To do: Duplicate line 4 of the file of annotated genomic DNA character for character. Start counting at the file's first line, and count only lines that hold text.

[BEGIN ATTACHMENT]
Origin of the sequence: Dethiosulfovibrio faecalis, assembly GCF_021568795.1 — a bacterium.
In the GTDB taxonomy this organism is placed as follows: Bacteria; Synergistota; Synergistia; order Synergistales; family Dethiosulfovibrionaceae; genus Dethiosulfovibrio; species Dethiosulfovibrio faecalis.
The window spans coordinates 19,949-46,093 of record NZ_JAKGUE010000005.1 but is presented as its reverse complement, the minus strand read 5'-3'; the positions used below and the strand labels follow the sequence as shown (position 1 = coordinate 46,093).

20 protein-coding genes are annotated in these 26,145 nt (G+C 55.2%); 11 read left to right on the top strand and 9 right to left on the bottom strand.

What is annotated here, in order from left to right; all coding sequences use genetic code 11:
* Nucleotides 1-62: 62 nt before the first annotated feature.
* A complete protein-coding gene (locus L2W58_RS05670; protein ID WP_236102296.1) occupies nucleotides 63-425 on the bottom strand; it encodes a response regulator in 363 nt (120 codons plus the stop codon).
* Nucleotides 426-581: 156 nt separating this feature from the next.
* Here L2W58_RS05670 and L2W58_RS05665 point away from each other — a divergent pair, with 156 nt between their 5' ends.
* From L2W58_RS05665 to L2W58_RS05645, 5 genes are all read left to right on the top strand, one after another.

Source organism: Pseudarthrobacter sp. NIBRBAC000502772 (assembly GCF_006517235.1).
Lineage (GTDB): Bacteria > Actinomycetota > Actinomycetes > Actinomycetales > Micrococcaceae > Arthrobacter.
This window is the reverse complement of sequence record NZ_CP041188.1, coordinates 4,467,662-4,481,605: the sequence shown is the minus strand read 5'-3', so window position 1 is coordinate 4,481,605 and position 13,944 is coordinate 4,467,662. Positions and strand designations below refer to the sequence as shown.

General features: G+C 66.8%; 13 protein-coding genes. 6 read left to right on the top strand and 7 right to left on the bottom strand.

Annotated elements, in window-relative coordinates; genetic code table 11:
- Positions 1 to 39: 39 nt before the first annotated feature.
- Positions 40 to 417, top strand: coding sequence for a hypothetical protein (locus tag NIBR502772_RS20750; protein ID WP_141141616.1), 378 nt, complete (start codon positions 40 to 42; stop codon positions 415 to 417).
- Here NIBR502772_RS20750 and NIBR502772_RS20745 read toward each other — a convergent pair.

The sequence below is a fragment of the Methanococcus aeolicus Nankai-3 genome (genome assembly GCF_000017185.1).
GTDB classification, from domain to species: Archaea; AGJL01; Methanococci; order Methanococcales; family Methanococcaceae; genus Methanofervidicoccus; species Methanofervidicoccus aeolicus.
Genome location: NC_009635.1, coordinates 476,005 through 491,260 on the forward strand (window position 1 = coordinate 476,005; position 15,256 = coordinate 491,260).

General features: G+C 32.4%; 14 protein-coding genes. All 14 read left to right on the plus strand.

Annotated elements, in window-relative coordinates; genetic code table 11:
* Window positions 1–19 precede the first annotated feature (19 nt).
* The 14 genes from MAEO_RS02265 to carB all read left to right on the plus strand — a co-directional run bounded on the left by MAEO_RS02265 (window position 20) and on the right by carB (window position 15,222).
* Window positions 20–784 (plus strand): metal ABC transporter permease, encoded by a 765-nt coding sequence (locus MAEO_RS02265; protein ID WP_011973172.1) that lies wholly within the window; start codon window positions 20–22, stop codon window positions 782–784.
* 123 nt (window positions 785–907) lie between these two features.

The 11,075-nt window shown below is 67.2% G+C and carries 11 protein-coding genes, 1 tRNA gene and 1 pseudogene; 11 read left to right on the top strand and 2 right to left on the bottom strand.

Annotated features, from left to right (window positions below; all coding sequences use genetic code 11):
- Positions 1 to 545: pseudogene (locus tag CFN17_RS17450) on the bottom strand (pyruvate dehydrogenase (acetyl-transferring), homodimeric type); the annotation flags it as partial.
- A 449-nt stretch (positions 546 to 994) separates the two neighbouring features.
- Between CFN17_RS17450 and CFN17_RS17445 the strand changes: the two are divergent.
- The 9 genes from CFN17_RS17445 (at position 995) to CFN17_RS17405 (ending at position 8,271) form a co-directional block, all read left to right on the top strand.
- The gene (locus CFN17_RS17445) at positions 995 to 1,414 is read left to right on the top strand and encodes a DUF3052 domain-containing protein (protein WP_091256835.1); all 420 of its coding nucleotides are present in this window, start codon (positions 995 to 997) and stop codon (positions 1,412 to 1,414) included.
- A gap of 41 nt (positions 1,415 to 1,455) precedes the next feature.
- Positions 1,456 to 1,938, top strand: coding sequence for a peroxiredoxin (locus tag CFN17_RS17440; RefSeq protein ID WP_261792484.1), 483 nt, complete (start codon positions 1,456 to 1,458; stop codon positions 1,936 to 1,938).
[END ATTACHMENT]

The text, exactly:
20 protein-coding genes are annotated in these 26,145 nt (G+C 55.2%); 11 read left to right on the top strand and 9 right to left on the bottom strand.